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chronies ??

Discussion in 'Shooting Gear and Storage' started by tahoe2, Apr 25, 2013.

  1. tahoe2

    tahoe2 Well-Known Member

    so many choices ; where to start ?
    what for ? Is it worth the expense ?
    range trip once a month or so to check out new load combinations, that's about it.
  2. CB900F

    CB900F Well-Known Member


    In my opinion, if you reload, having a chronometer is essential. A good one can give you information that really pays off both on the bench and in the field. For instance, if your pet load is traveling 200 fps faster than the book you got the recipie from, it's a good bet that your pressures are above what's considered to be safe in that gun. Same thing applies if you get a chrono & then think you have to add powder to get the load up to the velocity shown in the manual. Usually there's only two things that can allow a bullet to trip the screens at a higher speed: 1, more pressure behind the bullet or 2, less resistance as it traverses the barrel. Less resistance usually means that accuracy is not in the picture, although there was that moly craze awhile ago.

    Then there's the standard deviation calculation, or S/D. Which is an excellent indicator of how consistent your load is velocity-wise. This becomes more important when shooting at extended ranges, but is good information regardless. Basically, and I'm not a mathemetician, it tells you what the average difference in velocity is from shot to shot. A lower S/D indicates better consistency.

    What's the best one for you? I haven't a clue. Put 'em in two categories. One, the expesive parts sit on the bench & only the screens are downrange. Two, everything's out there in the bullet's path. Then search for all the various threads here on THR of: "I shot my chrono!".

    I've got an Oehler 35P that I bought in 1997 & it's running just fine, although I have recently had to have the print head replaced. The Oehler company has always been supportive & provided top notch service when I needed it.

  3. Reloadron

    Reloadron Well-Known Member

    You can buy a chronograph that will give you basic data for about $80 and you can buy a chronograph for $550. The more they do (features) the more they cost. Based on your post a Simple Chrony F1 Chronograph would likely be fine.

    Like CB900F I have an Oehler 35P my wife gave me around '95 that still works just fine but today that unit from Oehler is a pretty high end unit. I doubt you want one like that.

  4. 119er

    119er Well-Known Member

    I had a CED Millenium(first version) that did very well. It even recorded the velocity that killed it! It was completely my fault for trying to force it to work in impossible lighting conditions(low afternoon sun on a very heavy overcast day). .357 Mag made quick work of it. That was the first time(and last) I had trouble getting it to pick up the bullet. I just got the CED M2 in the mail and have yet to test it out. If it works as good as the first one it will be great. I like the display being on the bench in front of me and it has the ability to download data to a computer. I paid $199 for mine.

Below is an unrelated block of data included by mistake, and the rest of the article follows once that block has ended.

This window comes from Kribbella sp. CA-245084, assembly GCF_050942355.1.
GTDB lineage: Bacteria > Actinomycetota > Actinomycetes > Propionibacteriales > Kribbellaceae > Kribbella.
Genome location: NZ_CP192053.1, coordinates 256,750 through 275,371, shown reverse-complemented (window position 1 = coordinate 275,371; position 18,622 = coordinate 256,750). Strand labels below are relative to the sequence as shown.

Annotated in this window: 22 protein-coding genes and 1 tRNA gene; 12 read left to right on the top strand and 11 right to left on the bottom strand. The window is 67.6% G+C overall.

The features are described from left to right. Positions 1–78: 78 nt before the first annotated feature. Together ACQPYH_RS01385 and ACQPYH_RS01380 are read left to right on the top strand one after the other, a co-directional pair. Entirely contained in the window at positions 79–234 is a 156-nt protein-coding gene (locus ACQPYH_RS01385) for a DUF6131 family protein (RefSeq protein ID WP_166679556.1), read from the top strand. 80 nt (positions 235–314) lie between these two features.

It has given me the ability to maximize my loads. It has shed light on issues that I would not have known about. I could see the effects of seating depth on velocity. Seating my bullets way out(factory barrel) caused a 150-200fps loss w/ certain propellants.

    BTW make sure you get a decent tripod w/ pan and tilt to make sutup easier on uneven ground.

    I would love an Oehler(Texas company too!) but I'm a student and on a budget.
  5. jmr40

    jmr40 Well-Known Member

    This is what I use.


    There are others that will give a printout of data or even download it directly to a computer. This isn't that fancy. I've seen test data showing some others costing 3X as much are slightly more accurate. But these were within 15-20 fps of the more costly units. That is close enough to be certain you aren't getting an overpressure load or to be able to calculate long range trajectory.
  6. jmorris

    jmorris Well-Known Member

    I loaded for 20 years or so without one as a chronograph will not tell you if your load is over pressure. If anything they seem to tend folks towards going over pressure trying to make loads that go over pressure, trying to get "book speeds".

    Have a few now, use the base model shooting chrony more than the others because it stays in the truck.

    Don't even need to do anything fancy to chronograph at night.

    Last edited: Apr 26, 2013
  7. chaser_2332

    chaser_2332 Well-Known Member

    megnetospeed is the only chrono to have IMHO no worrys about the light conditions and they register everyshoot.

  8. readyeddy

    readyeddy Well-Known Member

  9. Blakenzy

    Blakenzy Well-Known Member

    I'm interested in that ProChrono^^^... just might buy it. Can anyone advise or comment on it's shortcomings before I pull the trigger?

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